Save the state of objects to a checkpoint file. Replaces all occurrences of torch.save(...) in your code. Fabric will handle the saving part correctly, whether running a single device, multi-devices, or multi-nodes.

# Define the state of your program/loop
state = {
    "model1": model1,
    "model2": model2,
    "optimizer": optimizer,
    "iteration": iteration,

# Instead of `torch.save(...)`
fabric.save("path/to/checkpoint.ckpt", state)

You should pass the model and optimizer objects directly into the dictionary so Fabric can unwrap them and automatically retrieve their state-dict.

See also: Checkpoints


Load checkpoint contents from a file and restore the state of objects in your program. Replaces all occurrences of torch.load(...) in your code. Fabric will handle the loading part correctly, whether running a single device, multi-device, or multi-node.

# Define the state of your program/loop
state = {
    "model1": model1,
    "model2": model2,
    "optimizer": optimizer,
    "iteration": iteration,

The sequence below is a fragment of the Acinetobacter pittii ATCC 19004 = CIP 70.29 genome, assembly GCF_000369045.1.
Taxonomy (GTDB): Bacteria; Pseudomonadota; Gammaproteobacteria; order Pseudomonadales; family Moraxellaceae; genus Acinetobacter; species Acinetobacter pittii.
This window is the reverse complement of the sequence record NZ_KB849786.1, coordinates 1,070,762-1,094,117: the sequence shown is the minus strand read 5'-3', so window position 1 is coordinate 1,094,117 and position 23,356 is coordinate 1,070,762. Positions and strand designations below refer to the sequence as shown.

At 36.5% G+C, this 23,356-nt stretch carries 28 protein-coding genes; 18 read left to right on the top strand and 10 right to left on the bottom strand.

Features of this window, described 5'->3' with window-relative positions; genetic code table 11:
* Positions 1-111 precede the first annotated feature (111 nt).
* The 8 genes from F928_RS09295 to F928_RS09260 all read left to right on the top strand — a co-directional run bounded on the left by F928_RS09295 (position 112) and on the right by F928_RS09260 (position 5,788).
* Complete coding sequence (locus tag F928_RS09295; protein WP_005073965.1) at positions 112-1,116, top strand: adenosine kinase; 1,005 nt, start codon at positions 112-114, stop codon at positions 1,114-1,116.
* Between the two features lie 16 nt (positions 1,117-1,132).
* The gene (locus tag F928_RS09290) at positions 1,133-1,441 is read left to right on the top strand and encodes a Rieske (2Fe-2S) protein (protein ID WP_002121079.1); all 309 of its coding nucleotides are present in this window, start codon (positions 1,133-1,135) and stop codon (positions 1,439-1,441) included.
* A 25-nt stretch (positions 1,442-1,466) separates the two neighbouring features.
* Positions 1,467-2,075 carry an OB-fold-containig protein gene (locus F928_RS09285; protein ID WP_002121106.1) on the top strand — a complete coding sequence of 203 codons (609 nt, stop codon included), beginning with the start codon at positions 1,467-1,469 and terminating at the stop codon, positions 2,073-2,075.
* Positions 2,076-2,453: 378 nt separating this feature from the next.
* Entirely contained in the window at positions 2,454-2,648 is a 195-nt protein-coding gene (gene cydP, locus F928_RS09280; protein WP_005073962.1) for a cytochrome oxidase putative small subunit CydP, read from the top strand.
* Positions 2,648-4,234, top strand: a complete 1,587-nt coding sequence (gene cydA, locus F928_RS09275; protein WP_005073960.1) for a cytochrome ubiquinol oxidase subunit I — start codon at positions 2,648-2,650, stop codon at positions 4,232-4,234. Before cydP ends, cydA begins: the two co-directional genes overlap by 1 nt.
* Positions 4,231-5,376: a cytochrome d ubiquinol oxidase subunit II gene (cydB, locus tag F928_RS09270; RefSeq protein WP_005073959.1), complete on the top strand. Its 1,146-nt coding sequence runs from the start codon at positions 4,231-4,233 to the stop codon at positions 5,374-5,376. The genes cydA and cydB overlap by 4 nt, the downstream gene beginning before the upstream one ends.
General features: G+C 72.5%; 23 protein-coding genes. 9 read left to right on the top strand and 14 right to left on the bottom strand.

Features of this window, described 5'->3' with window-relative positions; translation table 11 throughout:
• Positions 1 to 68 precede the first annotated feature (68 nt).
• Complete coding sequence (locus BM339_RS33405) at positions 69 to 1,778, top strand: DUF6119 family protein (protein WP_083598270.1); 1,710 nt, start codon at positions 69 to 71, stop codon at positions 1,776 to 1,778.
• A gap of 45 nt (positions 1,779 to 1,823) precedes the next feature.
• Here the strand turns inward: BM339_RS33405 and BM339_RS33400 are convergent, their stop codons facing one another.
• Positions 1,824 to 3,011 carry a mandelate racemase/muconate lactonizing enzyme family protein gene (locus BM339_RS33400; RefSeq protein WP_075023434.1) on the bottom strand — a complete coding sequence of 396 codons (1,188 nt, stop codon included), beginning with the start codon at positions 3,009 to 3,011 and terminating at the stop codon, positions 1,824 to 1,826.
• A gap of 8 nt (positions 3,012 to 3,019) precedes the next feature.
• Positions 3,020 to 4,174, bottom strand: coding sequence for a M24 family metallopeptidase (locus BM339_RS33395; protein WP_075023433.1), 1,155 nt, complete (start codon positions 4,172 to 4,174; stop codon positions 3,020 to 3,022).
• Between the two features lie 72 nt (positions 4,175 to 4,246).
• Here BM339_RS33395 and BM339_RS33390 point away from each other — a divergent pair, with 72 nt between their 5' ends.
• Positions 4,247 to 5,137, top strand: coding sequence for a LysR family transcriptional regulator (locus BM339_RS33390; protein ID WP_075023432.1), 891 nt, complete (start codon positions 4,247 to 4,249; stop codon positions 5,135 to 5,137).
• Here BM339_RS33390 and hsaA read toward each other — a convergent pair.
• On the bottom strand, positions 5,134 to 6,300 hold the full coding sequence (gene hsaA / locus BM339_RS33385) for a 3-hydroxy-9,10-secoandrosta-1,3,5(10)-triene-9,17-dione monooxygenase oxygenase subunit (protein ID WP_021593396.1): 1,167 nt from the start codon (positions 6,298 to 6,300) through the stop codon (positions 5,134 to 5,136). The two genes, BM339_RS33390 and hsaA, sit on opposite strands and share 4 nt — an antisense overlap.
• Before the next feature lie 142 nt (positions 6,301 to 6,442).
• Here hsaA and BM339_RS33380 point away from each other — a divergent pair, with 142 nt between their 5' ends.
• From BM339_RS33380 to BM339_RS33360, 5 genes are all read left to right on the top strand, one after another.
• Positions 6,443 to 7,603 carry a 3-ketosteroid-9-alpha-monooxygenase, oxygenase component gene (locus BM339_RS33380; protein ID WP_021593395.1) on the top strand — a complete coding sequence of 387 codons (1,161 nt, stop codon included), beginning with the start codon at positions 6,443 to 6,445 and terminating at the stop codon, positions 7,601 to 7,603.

# Restore the state of objects (in-place)
fabric.load("path/to/checkpoint.ckpt", state)

# Or load everything and restore your objects manually
checkpoint = fabric.load("./checkpoints/version_2/checkpoint.ckpt")

To load the state of your model or optimizer from a raw PyTorch checkpoint (not saved with Fabric), use load_raw() instead. See also: Checkpoints


Load the state-dict of a model or optimizer from a raw PyTorch checkpoint not saved by Fabric.

model = MyModel()

# A model weights file saved by your friend who doesn't use Fabric
fabric.load_raw("path/to/model.pt", model)

# Equivalent to this:
# model.load_state_dict(torch.load("path/to/model.pt"))

See also: Checkpoints


Call this if you want all processes to wait and synchronize. Once all processes have entered this call, execution continues. Useful for example, when you want to download data on one process and make all others wait until the data is written to disk.

if fabric.global_rank == 0:
    print("Downloading dataset. This can take a while ...")

# All other processes wait here until rank 0 is done with downloading:

# After everyone reached the barrier, they can access the downloaded files:

See also: Communication between distributed processes

all_gather, all_reduce, broadcast

You can send tensors and other data between processes using collective operations. The three most common ones, broadcast(), all_gather() and all_reduce() are available directly on the Fabric object for convenience:

  • broadcast(): Send a tensor from one process to all others.

  • all_gather(): Gather tensors from every process and stack them.

  • all_reduce(): Apply a reduction function on tensors across processes (sum, mean, etc.).